An improved pin-retention device and method which avoid welding when installing or replacing a pin in the field, which reduce downtime and which involve only commonly-available tools and personnel skills would be an important advance in the art.
It is an object of the invention to provide an improved pin-retention device and method overcoming some of the problems and shortcomings of the prior art.
Another object of the invention is to provide an improved pin-retention device and method which require only commonly-available tools for their use.
Another object of the invention is to provide an improved pin-retention device and method which avoid using metal welding and flame cutting equipment.
Still another object of the invention is to provide an improved pin-retention device and method which reduces machine downtime.
Another object of the invention is to provide an improved pin-retention device and method facilitating easy, quick repair of bucket rigging.
Yet another object of the invention is to provide an improved pin-retention device and method which requires no specially-trained personnel, e.g., welders.
Another object of the invention is to provide an improved pin-retention device and method which securely retains the pin.
Another object of the invention is to provide an improved pin-retention device and method which permits using a hardened pin for improved pin life.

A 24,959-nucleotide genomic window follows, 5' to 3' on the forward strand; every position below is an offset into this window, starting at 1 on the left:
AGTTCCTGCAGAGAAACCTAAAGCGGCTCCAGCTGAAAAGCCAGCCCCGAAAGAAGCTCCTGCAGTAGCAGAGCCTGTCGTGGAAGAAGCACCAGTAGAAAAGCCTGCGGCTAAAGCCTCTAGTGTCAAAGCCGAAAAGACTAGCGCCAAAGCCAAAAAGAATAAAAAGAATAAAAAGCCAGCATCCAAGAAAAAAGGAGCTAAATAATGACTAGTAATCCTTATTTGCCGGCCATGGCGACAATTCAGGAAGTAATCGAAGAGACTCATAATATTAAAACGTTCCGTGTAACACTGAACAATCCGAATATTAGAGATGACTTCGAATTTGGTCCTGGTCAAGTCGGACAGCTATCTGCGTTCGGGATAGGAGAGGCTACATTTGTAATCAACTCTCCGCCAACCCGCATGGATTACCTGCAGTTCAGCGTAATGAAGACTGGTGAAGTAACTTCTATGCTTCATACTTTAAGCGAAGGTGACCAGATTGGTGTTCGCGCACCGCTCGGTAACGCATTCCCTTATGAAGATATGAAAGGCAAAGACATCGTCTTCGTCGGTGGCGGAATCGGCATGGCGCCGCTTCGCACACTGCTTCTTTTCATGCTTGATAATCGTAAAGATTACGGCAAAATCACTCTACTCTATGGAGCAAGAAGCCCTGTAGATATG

How these and other objects are accomplished will become apparent from the following descriptions and from the drawings.
The invention involves a digging implement having a trunnion link connected to the implement by a pin. The pin is generally cylindrical, has a longitudinal axis and is secured to the implement by a retention device. In the improved device, the retention device is coupled to the pin along the longitudinal axis.
The pin includes a somewhat "necked-down" first portion engaging the implement and a head-free second portion (enlarged with respect to the first portion) that engages the trunnion link. When the retention device is coupled to the pin at the first end of such pin, such device exerts "pull" on the first portion. Such portion is thereby in tension. There is a pin shoulder between the portions and the shoulder bears against the implement, resulting in a "reaction force" resisting pulling force imposed on the first portion by the retention device.
In a more specific aspect of the invention, the first portion is internally threaded and the retention device has a generally cylindrical stem which is externally threaded. For pin retention, the stem is threaded to the first portion.